September 14, 2012; Atlanta, GA, USA; Mandatory Credit: Daniel Shirey-US PRESSWIRE

Braves Squeak By Nats, Clutch Hitting Woes Continue


Kris Medlen is doing everything he can to make sure the Braves win at least one out of every five games.  His 13 Ks were the most a Braves starters has had against a first-place team since John Smoltz struck out 13 Padres on April 14, 1996.  As mentioned repeatedly on the telecast, his eight called strike threes were the most of any pitcher this year.  Unfortunately, a Bryce Harper homer forced Medlen to leave the game tied at one after seven.

The Braves scored their first run on an Andrelton Simmons sacrifice fly, which brought in Freddie Freeman after his leadoff double.  This was after the Braves squandered two RISP opportunities with multiple chances against Ross Detwiler.  The offense was quite until the ninth, when Simmons got an infield single, followed by a Michael Bourn bloop hit.  Tyler Pastornicky pinch-hit and tapped a ball to Ian Desmond, who missed horribly on the throw home to allow Simmons to score the winning run.

Clutch Hitting

The Braves have managed to make this look like a skill, not recording an RBI hit with a runner on base since Sunday.  Coming into tonight’s game, their RISP wRC+ was 86, below the league average figure of 95.  High-leverage situations have been more kind, coming in just a point below average.  In the RISP category, only Bourn, Chipper Jones, and Dan Uggla have managed above-average production on the year.  As you can see, there really isn’t any common denominator in those three approaches, so I don’t think a certain type of hitter will have a better chance to be clutch.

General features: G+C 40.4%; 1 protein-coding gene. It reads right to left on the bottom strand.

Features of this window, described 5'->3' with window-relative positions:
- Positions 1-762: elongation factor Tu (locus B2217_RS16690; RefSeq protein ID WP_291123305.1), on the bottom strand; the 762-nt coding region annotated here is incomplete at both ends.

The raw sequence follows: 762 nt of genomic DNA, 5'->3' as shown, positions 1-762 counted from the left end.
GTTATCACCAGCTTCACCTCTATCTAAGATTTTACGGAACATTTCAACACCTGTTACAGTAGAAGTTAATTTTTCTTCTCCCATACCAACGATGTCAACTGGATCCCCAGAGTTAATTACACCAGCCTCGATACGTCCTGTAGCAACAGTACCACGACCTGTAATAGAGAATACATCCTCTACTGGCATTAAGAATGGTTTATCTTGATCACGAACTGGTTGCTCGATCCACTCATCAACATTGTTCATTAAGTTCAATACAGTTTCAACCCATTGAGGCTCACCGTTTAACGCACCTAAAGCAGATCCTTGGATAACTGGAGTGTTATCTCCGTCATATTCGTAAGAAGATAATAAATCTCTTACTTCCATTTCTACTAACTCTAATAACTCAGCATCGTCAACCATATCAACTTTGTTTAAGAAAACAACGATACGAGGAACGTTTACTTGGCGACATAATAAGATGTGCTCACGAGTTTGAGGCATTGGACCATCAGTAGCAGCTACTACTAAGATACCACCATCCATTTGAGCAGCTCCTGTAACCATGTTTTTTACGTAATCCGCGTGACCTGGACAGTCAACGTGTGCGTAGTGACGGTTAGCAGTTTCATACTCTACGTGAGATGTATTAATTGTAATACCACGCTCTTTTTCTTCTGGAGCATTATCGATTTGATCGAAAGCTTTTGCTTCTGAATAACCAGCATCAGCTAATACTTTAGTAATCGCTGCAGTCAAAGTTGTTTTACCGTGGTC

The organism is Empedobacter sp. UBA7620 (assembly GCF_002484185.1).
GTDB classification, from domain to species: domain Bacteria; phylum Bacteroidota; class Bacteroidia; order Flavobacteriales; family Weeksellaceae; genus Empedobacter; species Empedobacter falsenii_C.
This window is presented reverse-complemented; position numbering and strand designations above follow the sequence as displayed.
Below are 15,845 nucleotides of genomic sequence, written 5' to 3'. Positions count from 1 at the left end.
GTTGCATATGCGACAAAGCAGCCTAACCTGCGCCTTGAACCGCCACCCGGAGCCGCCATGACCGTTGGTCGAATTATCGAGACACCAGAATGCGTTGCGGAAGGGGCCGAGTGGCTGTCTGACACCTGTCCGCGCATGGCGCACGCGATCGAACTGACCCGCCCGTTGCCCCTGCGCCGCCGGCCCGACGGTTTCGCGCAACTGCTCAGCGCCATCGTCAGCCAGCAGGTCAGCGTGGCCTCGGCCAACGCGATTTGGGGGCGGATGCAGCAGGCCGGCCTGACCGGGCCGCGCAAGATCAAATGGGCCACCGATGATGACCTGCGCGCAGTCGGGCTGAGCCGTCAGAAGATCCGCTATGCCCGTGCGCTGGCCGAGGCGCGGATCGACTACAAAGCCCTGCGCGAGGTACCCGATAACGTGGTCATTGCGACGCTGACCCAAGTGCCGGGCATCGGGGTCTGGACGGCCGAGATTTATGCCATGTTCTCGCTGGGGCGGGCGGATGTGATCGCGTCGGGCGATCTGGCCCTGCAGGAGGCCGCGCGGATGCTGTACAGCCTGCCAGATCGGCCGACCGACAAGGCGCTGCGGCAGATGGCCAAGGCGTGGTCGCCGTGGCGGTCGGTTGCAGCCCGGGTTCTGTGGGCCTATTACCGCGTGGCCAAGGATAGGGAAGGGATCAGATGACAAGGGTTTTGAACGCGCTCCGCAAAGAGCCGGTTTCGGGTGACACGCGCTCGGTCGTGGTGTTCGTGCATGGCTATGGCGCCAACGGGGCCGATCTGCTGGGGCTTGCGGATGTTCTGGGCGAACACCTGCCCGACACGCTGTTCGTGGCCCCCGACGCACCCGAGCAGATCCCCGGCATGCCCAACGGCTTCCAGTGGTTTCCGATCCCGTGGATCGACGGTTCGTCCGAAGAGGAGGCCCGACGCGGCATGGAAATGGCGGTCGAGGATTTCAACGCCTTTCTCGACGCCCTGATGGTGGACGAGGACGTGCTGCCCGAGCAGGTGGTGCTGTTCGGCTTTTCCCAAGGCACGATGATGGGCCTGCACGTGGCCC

One thing that could be hurting the cause is the intensified focus to not strike out.  While not putting the ball in play with RISP is usually a cardinal sin of hitting, breaking down your swing to do so defeats the purpose.  Most of the Braves hitters have a lower K rate in these situations, but they have the second-worst team BABIP (.268) in the majors.  Of the regulars, only Bourn and Uggla have a higher RISP BABIP than total BABIP.  The team power is also down in those situations, only posting a 8.6% HR/FB% compared to their full-season 11.2% figure.  Balls like Pastornicky’s tonight do not get the job done 99% of the time, so the Braves hitters need to keep their normal approach even when “the book” says to make contact at all costs.  If that different approach worked better, a hitter would use it all the time.